Technology has made it possible to be more flexible and more successfully blend work and family life. Straetker has worked through Thanksgiving, conducted meetings via text message while in line for rides at Disney World, and missed days of vacation fun with her family working on projects in hotel rooms. But she has also been able to pick her children up from school almost every day, take care of them when they are sick and volunteer in their classrooms.
“My kids learned at an early age to be quiet when Mommy was on the phone, but I’ve also had to take a call from a reporter while I was at a baseball game and everyone was screaming,” she recalls. “Most of my clients are entrepreneurs themselves, so they’re doing the same thing, and it works pretty darn well for all of us.”
One of the most important things she learned at the Missouri School of Journalism was to always continue learning about new things: “The professors always told us, ‘You’re going to cover the world, so it’s important to know as much about the world as possible.’ And you know what? They were right.”
“Technology in particular has really accelerated the pace of change in business,” says Straetker. Most recently, the rise of social media and decline of traditional media outlets has created tremendous change in her work. “I remember how clients and co-workers who were in their 40s reacted when the Internet started to become important in the 1990s. Now I know how they must have felt! But you can’t let the world pass you by.”
Free Advice from a Top-Level Counselor
Being a PR professional in Straetker’s opinion is challenging, but it’s also fun and exciting.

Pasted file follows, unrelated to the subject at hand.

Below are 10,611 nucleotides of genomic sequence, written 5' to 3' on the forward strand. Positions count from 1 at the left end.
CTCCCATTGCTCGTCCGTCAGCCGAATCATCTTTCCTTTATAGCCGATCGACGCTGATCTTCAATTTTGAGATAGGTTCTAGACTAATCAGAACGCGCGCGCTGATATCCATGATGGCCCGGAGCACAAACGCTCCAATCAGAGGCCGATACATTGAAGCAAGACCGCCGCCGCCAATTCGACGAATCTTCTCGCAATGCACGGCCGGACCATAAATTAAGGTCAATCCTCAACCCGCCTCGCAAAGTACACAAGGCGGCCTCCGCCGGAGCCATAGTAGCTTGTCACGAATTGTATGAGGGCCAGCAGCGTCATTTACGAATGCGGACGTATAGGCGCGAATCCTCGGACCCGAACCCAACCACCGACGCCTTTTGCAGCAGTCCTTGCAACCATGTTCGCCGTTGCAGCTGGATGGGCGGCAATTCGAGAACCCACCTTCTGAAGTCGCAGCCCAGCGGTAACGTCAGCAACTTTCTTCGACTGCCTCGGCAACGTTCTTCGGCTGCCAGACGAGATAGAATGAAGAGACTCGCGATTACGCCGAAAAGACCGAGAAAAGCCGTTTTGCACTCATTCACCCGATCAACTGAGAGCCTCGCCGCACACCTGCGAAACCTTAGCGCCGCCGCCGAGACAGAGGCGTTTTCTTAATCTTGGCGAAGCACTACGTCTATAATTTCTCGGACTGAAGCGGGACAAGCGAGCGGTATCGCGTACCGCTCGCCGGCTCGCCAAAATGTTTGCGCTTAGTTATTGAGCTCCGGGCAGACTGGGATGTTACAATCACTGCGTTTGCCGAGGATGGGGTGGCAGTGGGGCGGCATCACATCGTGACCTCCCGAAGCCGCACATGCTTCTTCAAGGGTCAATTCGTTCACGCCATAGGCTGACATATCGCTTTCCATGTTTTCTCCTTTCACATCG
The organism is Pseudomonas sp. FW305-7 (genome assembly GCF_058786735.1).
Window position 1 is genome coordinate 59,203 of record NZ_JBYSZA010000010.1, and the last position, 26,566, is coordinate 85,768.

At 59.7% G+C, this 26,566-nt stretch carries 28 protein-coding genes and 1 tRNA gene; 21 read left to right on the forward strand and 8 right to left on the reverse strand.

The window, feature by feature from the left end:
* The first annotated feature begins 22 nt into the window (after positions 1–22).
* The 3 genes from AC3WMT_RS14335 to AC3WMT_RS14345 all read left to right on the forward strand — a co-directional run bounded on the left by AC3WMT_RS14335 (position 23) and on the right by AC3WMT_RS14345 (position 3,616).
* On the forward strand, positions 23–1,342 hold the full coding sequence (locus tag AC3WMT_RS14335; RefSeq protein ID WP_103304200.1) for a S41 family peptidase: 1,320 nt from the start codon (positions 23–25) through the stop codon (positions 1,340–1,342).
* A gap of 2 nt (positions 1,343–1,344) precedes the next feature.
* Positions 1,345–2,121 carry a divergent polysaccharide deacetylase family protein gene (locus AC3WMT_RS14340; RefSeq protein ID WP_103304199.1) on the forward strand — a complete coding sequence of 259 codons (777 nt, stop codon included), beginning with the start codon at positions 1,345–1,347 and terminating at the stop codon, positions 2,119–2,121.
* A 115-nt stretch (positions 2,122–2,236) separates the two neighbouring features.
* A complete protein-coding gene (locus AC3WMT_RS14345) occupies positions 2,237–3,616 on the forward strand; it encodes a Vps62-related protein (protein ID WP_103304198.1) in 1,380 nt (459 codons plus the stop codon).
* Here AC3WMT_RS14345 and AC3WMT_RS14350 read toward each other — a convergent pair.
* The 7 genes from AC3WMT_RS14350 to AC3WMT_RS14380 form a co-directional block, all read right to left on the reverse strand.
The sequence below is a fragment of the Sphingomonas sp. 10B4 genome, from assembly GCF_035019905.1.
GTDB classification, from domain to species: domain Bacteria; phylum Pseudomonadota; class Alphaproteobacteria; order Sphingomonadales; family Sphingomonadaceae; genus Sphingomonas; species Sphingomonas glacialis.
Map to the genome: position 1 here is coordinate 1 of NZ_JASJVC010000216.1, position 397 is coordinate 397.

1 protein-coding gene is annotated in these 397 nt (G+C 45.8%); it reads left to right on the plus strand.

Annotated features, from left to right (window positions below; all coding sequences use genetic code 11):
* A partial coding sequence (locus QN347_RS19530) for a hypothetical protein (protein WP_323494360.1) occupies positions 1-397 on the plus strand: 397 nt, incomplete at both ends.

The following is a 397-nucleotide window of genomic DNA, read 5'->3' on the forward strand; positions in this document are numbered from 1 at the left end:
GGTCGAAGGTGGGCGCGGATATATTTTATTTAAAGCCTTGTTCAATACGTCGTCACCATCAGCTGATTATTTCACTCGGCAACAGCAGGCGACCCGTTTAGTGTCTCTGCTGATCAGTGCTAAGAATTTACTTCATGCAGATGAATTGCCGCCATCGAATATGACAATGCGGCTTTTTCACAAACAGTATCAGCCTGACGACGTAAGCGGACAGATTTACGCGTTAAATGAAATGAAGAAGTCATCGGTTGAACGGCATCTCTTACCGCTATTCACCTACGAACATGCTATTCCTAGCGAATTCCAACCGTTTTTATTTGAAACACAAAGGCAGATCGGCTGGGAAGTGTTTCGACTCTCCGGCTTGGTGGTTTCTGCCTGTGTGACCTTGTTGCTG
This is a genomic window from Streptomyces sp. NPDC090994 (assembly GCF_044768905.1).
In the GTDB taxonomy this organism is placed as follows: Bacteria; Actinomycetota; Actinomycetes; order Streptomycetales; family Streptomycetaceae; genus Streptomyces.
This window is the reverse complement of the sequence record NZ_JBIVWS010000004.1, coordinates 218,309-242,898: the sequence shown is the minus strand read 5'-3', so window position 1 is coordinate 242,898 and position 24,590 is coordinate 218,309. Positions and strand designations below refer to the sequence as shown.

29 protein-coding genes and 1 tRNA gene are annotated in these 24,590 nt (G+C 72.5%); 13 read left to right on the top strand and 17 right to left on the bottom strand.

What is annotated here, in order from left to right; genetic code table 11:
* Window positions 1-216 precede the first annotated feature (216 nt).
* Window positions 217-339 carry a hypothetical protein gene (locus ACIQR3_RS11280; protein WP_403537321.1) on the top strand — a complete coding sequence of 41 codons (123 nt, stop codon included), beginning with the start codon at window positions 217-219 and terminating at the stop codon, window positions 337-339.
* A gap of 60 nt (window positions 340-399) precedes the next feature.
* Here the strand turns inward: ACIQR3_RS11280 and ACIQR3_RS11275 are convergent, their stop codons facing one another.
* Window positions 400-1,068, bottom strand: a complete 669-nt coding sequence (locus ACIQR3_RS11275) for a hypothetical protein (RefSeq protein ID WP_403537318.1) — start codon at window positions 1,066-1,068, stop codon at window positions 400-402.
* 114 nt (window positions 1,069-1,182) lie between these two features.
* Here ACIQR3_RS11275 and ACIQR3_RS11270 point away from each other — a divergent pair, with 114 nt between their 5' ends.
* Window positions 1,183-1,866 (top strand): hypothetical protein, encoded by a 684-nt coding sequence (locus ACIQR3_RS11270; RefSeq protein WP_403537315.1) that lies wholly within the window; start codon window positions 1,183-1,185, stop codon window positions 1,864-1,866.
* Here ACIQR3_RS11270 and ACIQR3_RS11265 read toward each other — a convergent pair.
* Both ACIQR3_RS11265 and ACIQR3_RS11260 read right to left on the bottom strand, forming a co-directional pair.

“Every day is different and I learn something new. Besides, in what kind of other job do you get a chance to get filmed by a professional crew while bungee jumping, or throw a party in the Superdome in New Orleans?” she asks.
As for her training at Missouri, “No other school teaches better journalism,” she states. “I think what makes me a good public relations practitioner is what I learned at Mizzou. I learned how to ask good questions, to understand both sides of an issue and to tell a great story. My advice to students is to never stop trying to be a better writer.”
Straetker believes in The Journalist’s Creed, written by founding dean Walter Williams, and as an accredited public relations professional, she follows PRSA’s Code of Ethics. She believes both of them champion fairness, accuracy, truth and the public interest.
“These are the values that have guided me every day of my career and made me the successful practitioner I am today,” she says.
Anuela Ristani, a Fulbright scholar from Albania, is a strategic communication master’s student at the Missouri School of Journalism. Ristani received her bachelor of arts degree in business administration and European studies from the American University in Bulgaria. She worked for more than six years in marketing communications before returning to school.
Updated: January 15, 2020